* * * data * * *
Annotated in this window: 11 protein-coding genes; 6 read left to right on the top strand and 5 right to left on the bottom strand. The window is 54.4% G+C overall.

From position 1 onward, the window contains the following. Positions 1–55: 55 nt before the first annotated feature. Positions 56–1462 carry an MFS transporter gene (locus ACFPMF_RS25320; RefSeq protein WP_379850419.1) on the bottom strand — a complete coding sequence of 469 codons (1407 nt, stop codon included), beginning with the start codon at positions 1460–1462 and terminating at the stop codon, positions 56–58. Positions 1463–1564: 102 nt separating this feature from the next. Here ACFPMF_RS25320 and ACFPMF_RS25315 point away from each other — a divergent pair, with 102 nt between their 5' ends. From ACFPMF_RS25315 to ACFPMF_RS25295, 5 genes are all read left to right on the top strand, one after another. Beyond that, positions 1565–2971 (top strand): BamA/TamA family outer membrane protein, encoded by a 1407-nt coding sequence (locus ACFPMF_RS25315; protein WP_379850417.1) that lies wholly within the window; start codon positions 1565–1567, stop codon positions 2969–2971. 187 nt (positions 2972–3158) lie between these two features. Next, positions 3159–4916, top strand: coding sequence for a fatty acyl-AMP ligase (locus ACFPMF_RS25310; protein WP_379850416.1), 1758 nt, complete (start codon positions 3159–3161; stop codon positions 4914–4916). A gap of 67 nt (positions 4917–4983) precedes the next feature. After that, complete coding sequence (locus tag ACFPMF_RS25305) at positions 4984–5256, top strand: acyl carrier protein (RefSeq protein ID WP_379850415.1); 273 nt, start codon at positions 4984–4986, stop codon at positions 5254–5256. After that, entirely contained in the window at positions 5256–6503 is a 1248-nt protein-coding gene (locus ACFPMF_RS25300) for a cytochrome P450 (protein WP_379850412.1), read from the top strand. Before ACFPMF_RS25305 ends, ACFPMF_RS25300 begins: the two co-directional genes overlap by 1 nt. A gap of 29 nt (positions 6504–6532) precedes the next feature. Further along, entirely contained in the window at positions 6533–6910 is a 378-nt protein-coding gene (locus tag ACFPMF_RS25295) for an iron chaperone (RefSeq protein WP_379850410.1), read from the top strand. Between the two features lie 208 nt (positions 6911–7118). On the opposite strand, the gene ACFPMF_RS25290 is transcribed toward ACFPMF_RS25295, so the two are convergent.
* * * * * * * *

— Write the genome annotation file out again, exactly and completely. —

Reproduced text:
Annotated in this window: 11 protein-coding genes; 6 read left to right on the top strand and 5 right to left on the bottom strand. The window is 54.4% G+C overall.

From position 1 onward, the window contains the following. Positions 1–55: 55 nt before the first annotated feature. Positions 56–1462 carry an MFS transporter gene (locus ACFPMF_RS25320; RefSeq protein WP_379850419.1) on the bottom strand — a complete coding sequence of 469 codons (1407 nt, stop codon included), beginning with the start codon at positions 1460–1462 and terminating at the stop codon, positions 56–58. Positions 1463–1564: 102 nt separating this feature from the next. Here ACFPMF_RS25320 and ACFPMF_RS25315 point away from each other — a divergent pair, with 102 nt between their 5' ends. From ACFPMF_RS25315 to ACFPMF_RS25295, 5 genes are all read left to right on the top strand, one after another. Beyond that, positions 1565–2971 (top strand): BamA/TamA family outer membrane protein, encoded by a 1407-nt coding sequence (locus ACFPMF_RS25315; protein WP_379850417.1) that lies wholly within the window; start codon positions 1565–1567, stop codon positions 2969–2971. 187 nt (positions 2972–3158) lie between these two features. Next, positions 3159–4916, top strand: coding sequence for a fatty acyl-AMP ligase (locus ACFPMF_RS25310; protein WP_379850416.1), 1758 nt, complete (start codon positions 3159–3161; stop codon positions 4914–4916). A gap of 67 nt (positions 4917–4983) precedes the next feature. After that, complete coding sequence (locus tag ACFPMF_RS25305) at positions 4984–5256, top strand: acyl carrier protein (RefSeq protein ID WP_379850415.1); 273 nt, start codon at positions 4984–4986, stop codon at positions 5254–5256. After that, entirely contained in the window at positions 5256–6503 is a 1248-nt protein-coding gene (locus ACFPMF_RS25300) for a cytochrome P450 (protein WP_379850412.1), read from the top strand. Before ACFPMF_RS25305 ends, ACFPMF_RS25300 begins: the two co-directional genes overlap by 1 nt. A gap of 29 nt (positions 6504–6532) precedes the next feature. Further along, entirely contained in the window at positions 6533–6910 is a 378-nt protein-coding gene (locus tag ACFPMF_RS25295) for an iron chaperone (RefSeq protein WP_379850410.1), read from the top strand. Between the two features lie 208 nt (positions 6911–7118). On the opposite strand, the gene ACFPMF_RS25290 is transcribed toward ACFPMF_RS25295, so the two are convergent.